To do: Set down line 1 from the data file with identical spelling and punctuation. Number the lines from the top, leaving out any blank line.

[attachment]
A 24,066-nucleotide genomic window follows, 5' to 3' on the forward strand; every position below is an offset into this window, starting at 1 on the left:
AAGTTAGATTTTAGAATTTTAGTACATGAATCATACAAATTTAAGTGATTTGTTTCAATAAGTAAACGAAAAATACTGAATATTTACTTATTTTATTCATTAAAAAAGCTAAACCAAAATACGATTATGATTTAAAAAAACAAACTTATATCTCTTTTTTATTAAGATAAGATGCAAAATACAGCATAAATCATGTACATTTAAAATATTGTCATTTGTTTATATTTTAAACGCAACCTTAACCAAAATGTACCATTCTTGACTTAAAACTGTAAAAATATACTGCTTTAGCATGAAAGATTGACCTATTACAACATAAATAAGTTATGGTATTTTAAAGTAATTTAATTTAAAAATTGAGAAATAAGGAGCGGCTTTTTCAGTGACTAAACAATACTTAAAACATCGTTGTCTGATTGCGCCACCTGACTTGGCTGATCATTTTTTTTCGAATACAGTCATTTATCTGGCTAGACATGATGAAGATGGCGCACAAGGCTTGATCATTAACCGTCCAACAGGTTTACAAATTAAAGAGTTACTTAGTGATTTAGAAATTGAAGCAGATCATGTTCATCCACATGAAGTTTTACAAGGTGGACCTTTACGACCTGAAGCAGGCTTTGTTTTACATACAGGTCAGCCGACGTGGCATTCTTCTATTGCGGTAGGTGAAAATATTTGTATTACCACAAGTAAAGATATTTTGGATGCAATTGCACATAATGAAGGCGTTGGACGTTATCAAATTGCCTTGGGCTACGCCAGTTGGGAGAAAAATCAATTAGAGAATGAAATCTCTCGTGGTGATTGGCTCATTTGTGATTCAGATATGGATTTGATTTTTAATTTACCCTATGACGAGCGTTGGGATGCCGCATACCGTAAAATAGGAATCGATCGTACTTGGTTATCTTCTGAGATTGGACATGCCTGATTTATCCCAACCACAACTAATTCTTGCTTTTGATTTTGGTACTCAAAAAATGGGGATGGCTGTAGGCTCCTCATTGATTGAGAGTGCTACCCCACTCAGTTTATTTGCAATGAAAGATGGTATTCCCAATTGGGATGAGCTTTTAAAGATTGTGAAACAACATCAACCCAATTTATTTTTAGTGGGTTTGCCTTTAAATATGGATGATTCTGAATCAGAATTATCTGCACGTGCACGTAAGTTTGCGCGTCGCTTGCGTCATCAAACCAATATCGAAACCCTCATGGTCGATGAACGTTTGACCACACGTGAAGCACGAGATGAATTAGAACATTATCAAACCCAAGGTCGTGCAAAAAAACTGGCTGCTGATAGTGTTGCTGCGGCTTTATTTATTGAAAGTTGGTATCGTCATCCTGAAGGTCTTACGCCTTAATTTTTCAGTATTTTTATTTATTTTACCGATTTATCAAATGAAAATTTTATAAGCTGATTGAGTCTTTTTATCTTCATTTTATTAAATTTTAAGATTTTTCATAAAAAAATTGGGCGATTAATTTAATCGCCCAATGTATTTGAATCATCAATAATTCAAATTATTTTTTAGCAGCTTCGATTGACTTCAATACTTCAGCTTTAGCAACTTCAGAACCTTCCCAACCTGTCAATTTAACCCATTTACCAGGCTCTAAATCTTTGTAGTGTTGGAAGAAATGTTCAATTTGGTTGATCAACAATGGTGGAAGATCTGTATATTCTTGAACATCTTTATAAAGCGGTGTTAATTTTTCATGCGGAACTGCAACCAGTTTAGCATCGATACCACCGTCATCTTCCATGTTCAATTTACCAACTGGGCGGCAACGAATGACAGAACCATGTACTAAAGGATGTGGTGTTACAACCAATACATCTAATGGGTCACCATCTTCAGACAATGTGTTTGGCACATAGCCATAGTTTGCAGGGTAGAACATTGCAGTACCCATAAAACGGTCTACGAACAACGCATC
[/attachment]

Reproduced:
A 24,066-nucleotide genomic window follows, 5' to 3' on the forward strand; every position below is an offset into this window, starting at 1 on the left: